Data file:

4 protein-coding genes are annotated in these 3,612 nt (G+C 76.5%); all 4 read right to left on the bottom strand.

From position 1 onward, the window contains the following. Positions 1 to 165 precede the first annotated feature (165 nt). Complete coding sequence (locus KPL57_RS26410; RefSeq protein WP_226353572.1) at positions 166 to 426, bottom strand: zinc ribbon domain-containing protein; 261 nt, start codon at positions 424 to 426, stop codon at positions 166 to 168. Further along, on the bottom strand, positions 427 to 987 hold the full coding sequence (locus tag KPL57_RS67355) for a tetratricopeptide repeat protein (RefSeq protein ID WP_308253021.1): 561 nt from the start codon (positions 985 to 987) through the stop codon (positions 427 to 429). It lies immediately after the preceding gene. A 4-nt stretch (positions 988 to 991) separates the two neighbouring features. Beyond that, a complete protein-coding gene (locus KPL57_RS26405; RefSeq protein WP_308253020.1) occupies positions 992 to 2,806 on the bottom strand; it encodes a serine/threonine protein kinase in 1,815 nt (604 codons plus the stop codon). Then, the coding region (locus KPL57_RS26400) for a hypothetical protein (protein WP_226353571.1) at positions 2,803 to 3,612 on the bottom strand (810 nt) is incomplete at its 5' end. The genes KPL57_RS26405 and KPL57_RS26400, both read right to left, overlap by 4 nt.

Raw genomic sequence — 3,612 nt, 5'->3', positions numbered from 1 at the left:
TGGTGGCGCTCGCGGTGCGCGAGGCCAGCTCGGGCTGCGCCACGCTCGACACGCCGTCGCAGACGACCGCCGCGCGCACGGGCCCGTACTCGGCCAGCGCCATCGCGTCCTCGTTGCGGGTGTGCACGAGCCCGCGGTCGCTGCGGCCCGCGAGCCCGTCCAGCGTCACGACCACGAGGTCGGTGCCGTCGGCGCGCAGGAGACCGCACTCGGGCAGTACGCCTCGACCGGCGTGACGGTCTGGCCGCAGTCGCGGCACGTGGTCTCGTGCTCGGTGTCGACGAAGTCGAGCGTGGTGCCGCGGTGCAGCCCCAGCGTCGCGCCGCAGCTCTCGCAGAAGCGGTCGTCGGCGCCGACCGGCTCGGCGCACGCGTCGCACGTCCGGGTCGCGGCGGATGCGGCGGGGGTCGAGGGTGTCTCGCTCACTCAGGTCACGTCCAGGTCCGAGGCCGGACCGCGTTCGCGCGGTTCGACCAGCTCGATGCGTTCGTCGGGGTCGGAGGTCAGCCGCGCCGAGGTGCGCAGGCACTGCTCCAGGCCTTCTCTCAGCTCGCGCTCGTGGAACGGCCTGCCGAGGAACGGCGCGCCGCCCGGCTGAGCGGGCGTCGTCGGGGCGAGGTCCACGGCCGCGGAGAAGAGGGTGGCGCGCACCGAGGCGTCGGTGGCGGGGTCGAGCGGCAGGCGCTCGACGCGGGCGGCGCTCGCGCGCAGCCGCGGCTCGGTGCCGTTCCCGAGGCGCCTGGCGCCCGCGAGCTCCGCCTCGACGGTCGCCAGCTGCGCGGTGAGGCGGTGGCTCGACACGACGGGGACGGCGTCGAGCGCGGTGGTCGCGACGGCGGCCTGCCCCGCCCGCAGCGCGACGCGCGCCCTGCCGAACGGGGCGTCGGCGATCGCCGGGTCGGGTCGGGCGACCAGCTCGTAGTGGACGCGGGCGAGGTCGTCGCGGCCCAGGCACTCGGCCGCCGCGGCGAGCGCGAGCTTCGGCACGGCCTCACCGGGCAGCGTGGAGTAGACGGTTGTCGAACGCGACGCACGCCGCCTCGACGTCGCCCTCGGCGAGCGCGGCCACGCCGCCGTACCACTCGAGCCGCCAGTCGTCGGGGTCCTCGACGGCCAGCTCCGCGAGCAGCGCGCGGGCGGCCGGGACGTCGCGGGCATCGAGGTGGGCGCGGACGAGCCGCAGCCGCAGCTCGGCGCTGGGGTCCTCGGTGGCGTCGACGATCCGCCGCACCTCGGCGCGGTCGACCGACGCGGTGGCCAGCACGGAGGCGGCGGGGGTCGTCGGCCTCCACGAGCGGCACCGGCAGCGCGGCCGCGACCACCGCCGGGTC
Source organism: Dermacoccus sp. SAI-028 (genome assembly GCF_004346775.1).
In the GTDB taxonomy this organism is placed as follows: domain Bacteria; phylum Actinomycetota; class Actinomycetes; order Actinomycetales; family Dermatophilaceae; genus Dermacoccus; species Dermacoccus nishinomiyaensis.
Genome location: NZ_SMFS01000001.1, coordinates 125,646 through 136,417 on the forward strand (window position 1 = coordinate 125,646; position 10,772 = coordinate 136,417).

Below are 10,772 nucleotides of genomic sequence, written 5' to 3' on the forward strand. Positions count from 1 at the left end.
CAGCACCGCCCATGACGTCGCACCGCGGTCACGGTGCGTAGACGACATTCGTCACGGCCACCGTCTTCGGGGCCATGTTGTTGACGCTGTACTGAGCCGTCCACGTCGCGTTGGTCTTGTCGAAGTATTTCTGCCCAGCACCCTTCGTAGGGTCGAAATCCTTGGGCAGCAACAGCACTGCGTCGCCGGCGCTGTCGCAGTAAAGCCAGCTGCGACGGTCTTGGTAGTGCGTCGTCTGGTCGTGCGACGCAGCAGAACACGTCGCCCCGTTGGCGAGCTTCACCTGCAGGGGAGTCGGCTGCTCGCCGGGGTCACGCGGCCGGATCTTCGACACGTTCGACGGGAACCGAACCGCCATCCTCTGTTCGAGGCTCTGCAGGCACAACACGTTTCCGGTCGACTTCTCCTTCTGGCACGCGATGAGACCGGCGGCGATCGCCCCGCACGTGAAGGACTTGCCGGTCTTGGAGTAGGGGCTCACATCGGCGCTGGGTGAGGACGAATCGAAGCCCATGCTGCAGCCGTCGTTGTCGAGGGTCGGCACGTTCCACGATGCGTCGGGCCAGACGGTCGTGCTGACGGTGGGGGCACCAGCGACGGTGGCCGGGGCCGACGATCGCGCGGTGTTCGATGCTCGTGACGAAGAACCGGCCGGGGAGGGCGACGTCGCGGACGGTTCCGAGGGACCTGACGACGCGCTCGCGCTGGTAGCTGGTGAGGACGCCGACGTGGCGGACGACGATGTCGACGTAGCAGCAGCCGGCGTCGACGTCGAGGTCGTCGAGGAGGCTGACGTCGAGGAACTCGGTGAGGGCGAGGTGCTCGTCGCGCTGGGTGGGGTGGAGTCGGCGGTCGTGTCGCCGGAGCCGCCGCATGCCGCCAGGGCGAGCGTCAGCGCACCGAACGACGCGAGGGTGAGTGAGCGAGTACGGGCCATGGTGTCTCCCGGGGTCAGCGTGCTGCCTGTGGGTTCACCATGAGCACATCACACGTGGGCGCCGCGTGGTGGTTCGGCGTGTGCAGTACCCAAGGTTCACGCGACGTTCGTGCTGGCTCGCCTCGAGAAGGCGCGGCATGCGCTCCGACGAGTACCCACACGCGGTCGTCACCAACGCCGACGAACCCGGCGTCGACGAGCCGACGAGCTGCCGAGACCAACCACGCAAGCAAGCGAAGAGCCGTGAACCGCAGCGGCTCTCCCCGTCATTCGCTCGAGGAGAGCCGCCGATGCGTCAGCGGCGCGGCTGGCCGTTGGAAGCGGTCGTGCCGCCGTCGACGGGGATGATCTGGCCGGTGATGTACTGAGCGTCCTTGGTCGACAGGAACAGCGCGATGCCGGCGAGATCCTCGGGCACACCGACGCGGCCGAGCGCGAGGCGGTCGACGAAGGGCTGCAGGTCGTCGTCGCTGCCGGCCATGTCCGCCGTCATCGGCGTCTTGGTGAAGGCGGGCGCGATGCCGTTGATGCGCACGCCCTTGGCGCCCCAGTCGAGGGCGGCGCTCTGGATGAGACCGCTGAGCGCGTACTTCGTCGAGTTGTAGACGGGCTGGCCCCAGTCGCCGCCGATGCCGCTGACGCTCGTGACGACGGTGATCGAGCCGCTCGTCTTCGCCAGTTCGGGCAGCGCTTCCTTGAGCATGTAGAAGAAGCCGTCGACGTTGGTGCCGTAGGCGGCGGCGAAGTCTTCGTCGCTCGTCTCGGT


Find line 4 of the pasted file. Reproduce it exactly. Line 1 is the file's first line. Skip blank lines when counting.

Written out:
TGGTGGCGCTCGCGGTGCGCGAGGCCAGCTCGGGCTGCGCCACGCTCGACACGCCGTCGCAGACGACCGCCGCGCGCACGGGCCCGTACTCGGCCAGCGCCATCGCGTCCTCGTTGCGGGTGTGCACGAGCCCGCGGTCGCTGCGGCCCGCGAGCCCGTCCAGCGTCACGACCACGAGGTCGGTGCCGTCGGCGCGCAGGAGACCGCACTCGGGCAGTACGCCTCGACCGGCGTGACGGTCTGGCCGCAGTCGCGGCACGTGGTCTCGTGCTCGGTGTCGACGAAGTCGAGCGTGGTGCCGCGGTGCAGCCCCAGCGTCGCGCCGCAGCTCTCGCAGAAGCGGTCGTCGGCGCCGACCGGCTCGGCGCACGCGTCGCACGTCCGGGTCGCGGCGGATGCGGCGGGGGTCGAGGGTGTCTCGCTCACTCAGGTCACGTCCAGGTCCGAGGCCGGACCGCGTTCGCGCGGTTCGACCAGCTCGATGCGTTCGTCGGGGTCGGAGGTCAGCCGCGCCGAGGTGCGCAGGCACTGCTCCAGGCCTTCTCTCAGCTCGCGCTCGTGGAACGGCCTGCCGAGGAACGGCGCGCCGCCCGGCTGAGCGGGCGTCGTCGGGGCGAGGTCCACGGCCGCGGAGAAGAGGGTGGCGCGCACCGAGGCGTCGGTGGCGGGGTCGAGCGGCAGGCGCTCGACGCGGGCGGCGCTCGCGCGCAGCCGCGGCTCGGTGCCGTTCCCGAGGCGCCTGGCGCCCGCGAGCTCCGCCTCGACGGTCGCCAGCTGCGCGGTGAGGCGGTGGCTCGACACGACGGGGACGGCGTCGAGCGCGGTGGTCGCGACGGCGGCCTGCCCCGCCCGCAGCGCGACGCGCGCCCTGCCGAACGGGGCGTCGGCGATCGCCGGGTCGGGTCGGGCGACCAGCTCGTAGTGGACGCGGGCGAGGTCGTCGCGGCCCAGGCACTCGGCCGCCGCGGCGAGCGCGAGCTTCGGCACGGCCTCACCGGGCAGCGTGGAGTAGACGGTTGTCGAACGCGACGCACGCCGCCTCGACGTCGCCCTCGGCGAGCGCGGCCACGCCGCCGTACCACTCGAGCCGCCAGTCGTCGGGGTCCTCGACGGCCAGCTCCGCGAGCAGCGCGCGGGCGGCCGGGACGTCGCGGGCATCGAGGTGGGCGCGGACGAGCCGCAGCCGCAGCTCGGCGCTGGGGTCCTCGGTGGCGTCGACGATCCGCCGCACCTCGGCGCGGTCGACCGACGCGGTGGCCAGCACGGAGGCGGCGGGGGTCGTCGGCCTCCACGAGCGGCACCGGCAGCGCGGCCGCGACCACCGCCGGGTC